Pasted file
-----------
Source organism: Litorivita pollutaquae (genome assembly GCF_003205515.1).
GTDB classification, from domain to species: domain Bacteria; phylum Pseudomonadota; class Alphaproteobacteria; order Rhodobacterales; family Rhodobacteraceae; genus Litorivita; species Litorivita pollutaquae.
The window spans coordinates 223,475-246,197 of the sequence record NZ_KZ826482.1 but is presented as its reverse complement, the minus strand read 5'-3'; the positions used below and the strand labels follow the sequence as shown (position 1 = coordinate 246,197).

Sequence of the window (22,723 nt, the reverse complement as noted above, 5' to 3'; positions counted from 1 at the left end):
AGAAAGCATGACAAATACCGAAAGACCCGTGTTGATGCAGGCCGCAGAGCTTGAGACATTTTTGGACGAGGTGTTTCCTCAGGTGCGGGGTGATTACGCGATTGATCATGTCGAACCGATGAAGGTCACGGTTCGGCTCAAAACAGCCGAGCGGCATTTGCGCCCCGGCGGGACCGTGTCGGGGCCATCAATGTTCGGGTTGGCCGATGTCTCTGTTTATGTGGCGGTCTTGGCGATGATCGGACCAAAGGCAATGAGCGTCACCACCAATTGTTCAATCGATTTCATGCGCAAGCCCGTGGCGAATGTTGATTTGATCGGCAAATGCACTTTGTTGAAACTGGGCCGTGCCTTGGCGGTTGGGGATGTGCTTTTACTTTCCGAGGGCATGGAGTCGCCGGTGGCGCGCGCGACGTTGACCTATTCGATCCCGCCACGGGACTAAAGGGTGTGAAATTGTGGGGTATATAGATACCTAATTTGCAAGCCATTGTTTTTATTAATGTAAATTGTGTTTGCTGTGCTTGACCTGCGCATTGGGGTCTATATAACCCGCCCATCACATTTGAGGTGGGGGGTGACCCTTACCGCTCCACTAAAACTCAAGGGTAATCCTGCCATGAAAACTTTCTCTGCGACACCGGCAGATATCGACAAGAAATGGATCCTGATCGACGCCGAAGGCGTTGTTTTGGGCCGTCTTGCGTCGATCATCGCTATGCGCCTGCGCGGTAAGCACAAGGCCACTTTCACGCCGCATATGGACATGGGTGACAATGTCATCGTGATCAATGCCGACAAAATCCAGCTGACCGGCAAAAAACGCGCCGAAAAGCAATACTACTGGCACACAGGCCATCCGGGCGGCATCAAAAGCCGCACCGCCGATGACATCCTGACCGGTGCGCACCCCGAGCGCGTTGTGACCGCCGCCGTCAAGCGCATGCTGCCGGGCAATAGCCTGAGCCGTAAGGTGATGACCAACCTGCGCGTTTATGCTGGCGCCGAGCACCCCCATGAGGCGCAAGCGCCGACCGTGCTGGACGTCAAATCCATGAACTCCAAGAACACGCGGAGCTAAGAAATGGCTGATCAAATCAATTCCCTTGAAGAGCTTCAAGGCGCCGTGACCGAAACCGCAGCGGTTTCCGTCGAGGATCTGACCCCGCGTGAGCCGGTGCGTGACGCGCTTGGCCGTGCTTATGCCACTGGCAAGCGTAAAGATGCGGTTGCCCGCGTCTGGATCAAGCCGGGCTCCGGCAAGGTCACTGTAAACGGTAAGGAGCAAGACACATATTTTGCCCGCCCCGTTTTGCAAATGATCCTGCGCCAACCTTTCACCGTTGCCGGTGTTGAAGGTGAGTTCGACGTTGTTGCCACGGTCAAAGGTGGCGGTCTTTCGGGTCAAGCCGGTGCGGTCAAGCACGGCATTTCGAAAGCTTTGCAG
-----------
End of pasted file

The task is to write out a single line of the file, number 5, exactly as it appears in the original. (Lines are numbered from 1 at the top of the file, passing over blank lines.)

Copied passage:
AGAAAGCATGACAAATACCGAAAGACCCGTGTTGATGCAGGCCGCAGAGCTTGAGACATTTTTGGACGAGGTGTTTCCTCAGGTGCGGGGTGATTACGCGATTGATCATGTCGAACCGATGAAGGTCACGGTTCGGCTCAAAACAGCCGAGCGGCATTTGCGCCCCGGCGGGACCGTGTCGGGGCCATCAATGTTCGGGTTGGCCGATGTCTCTGTTTATGTGGCGGTCTTGGCGATGATCGGACCAAAGGCAATGAGCGTCACCACCAATTGTTCAATCGATTTCATGCGCAAGCCCGTGGCGAATGTTGATTTGATCGGCAAATGCACTTTGTTGAAACTGGGCCGTGCCTTGGCGGTTGGGGATGTGCTTTTACTTTCCGAGGGCATGGAGTCGCCGGTGGCGCGCGCGACGTTGACCTATTCGATCCCGCCACGGGACTAAAGGGTGTGAAATTGTGGGGTATATAGATACCTAATTTGCAAGCCATTGTTTTTATTAATGTAAATTGTGTTTGCTGTGCTTGACCTGCGCATTGGGGTCTATATAACCCGCCCATCACATTTGAGGTGGGGGGTGACCCTTACCGCTCCACTAAAACTCAAGGGTAATCCTGCCATGAAAACTTTCTCTGCGACACCGGCAGATATCGACAAGAAATGGATCCTGATCGACGCCGAAGGCGTTGTTTTGGGCCGTCTTGCGTCGATCATCGCTATGCGCCTGCGCGGTAAGCACAAGGCCACTTTCACGCCGCATATGGACATGGGTGACAATGTCATCGTGATCAATGCCGACAAAATCCAGCTGACCGGCAAAAAACGCGCCGAAAAGCAATACTACTGGCACACAGGCCATCCGGGCGGCATCAAAAGCCGCACCGCCGATGACATCCTGACCGGTGCGCACCCCGAGCGCGTTGTGACCGCCGCCGTCAAGCGCATGCTGCCGGGCAATAGCCTGAGCCGTAAGGTGATGACCAACCTGCGCGTTTATGCTGGCGCCGAGCACCCCCATGAGGCGCAAGCGCCGACCGTGCTGGACGTCAAATCCATGAACTCCAAGAACACGCGGAGCTAAGAAATGGCTGATCAAATCAATTCCCTTGAAGAGCTTCAAGGCGCCGTGACCGAAACCGCAGCGGTTTCCGTCGAGGATCTGACCCCGCGTGAGCCGGTGCGTGACGCGCTTGGCCGTGCTTATGCCACTGGCAAGCGTAAAGATGCGGTTGCCCGCGTCTGGATCAAGCCGGGCTCCGGCAAGGTCACTGTAAACGGTAAGGAGCAAGACACATATTTTGCCCGCCCCGTTTTGCAAATGATCCTGCGCCAACCTTTCACCGTTGCCGGTGTTGAAGGTGAGTTCGACGTTGTTGCCACGGTCAAAGGTGGCGGTCTTTCGGGTCAAGCCGGTGCGGTCAAGCACGGCATTTCGAAAGCTTTGCAG